Dense Water Formation in the Okhotsk Sea


National Science Foundation Grant OCE-9811958

9/15/1998 – 8/31/2003


Lynne D. Talley and Daniel L. Rudnick

Scripps Institution of Oceanography, UCSD, La Jolla, CA 92093-0230 USA


Project Summary (from 1998 proposal):


The principal ventilation site for intermediate density waters of the North Pacific is the Okhotsk Sea.  The Okhotsk Sea and North Pacific exchange waters through the Kuril Islands, with the two deepest passages being Bussol' and Kruzenshtern Straits.  Within the Okhotsk, surface waters are transformed to denser intermediate waters mainly through the process of brine rejection during sea ice formation. The extensive coastal polynya over the broad northern/northwestern shelf is  a major ice production area.  These dense shelf waters ventilate the intermediate depths of the Okhotsk Sea. The transformed waters then flow out of the Okhotsk Sea where they join the Oyashio and are advected  onward into the North Pacific. In addition to providing quantitative understanding of the downward limb of the overturning cell in the North Pacific, the proposed experiment will provide basic insights into coastal polynya processes in  a region which is logistically accessible (and previously politically inaccessible), with good satellite and meteorological coverage. 


The proposed field project consists of:

(1) an examination of formation of shelf water under sea ice  in the northwestern coastal polynya  through one winter, using moored  temperature/salinity/pressure/ADCP measurements of water properties


(2) hydrographic (CTD/rosette) surveys of the northern Okhotsk Sea and East Sakhalin Current (outflow from shelves) upon deployment and recovery of the moorings.


Analyses of historical data, including hydrographic data, sea ice records, and meteorological data, will provide a context for the experiment and an estimate of the interannual variability in intermediate water production and properties. This work would be joint with S. Martin, with our principal contribution being analysis of heretofore unavailable Russian data. The proposed in situ studies are complementary to a proposal from S. Martin to study the air-sea fluxes and ice cover in the Okhotsk Sea during the same period using satellite and NCEP information.  It is also complementary to a modeling study of the Okhotsk and Bering Sea polynyas being proposed to ONR by G. Gawarkiewicz and D. Chapman. Taken together, these projects will provide an excellent first description of the intermediate water formation process, and a useful comparison point for the model. In particular, along-shore advection and large tidal amplitudes may be important in the Okhotsk Sea northwest shelf polynya and remain to be incorporated in the Gawarkiewicz/Chapman model.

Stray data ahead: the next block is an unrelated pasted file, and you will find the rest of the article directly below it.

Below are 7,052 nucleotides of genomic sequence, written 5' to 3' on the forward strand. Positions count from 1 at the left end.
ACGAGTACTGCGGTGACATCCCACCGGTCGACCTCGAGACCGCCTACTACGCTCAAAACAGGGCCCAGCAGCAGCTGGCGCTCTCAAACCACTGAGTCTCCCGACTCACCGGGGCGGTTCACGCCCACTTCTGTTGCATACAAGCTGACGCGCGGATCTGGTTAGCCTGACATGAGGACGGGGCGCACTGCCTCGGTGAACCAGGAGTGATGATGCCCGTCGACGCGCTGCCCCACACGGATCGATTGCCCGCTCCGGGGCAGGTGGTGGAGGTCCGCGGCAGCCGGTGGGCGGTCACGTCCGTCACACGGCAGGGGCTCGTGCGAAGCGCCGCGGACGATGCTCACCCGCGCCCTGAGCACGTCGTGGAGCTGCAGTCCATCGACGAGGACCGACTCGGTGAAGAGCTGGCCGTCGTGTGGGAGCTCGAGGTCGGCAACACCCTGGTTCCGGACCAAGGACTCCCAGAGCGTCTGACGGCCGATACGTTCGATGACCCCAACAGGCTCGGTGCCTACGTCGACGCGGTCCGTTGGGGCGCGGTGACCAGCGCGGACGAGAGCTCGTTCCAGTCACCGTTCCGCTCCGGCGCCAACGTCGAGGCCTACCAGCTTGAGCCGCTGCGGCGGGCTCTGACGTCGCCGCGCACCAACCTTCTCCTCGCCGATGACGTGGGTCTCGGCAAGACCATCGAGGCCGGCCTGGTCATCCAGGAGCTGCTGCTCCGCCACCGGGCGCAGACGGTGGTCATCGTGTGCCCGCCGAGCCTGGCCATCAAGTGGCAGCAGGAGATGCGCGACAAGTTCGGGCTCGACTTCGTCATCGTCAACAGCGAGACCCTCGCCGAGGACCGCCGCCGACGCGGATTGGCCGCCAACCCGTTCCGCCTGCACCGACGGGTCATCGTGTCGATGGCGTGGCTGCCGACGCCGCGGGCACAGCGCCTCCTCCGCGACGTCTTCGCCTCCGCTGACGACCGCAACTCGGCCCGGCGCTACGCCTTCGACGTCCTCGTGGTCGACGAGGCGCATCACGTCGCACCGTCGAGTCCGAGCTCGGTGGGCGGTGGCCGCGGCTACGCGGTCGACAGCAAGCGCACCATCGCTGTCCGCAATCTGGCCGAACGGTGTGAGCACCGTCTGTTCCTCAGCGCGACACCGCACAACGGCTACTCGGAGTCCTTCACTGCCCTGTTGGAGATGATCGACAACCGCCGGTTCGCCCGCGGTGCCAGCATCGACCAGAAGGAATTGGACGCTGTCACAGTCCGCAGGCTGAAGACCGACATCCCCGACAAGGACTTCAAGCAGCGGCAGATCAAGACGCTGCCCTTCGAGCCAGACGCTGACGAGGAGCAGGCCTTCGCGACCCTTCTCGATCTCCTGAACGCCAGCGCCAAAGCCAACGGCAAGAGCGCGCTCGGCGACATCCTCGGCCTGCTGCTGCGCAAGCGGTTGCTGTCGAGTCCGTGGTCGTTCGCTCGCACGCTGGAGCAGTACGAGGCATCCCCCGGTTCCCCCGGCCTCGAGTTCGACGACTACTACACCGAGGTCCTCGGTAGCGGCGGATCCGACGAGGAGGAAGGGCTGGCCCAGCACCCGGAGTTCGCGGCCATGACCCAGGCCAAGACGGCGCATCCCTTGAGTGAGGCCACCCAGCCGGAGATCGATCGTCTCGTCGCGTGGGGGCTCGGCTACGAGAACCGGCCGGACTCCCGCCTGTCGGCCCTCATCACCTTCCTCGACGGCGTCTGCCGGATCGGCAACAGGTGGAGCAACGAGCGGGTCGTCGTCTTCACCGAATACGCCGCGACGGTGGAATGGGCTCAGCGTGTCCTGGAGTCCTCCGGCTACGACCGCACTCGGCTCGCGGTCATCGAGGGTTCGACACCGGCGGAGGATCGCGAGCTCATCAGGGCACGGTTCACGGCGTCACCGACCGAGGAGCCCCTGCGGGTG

A funded joint U.S.-Japan mooring project in Bussol' Strait (major exchange location between the Okhotsk Sea and North Pacific) during the same period will provide concurrent outflow information, as the newly ventilated and mixed waters move on into the North Pacific.


Strong collaboration with Russian and Japanese groups working in the Okhotsk and Kuril regions is a major aspect of this project.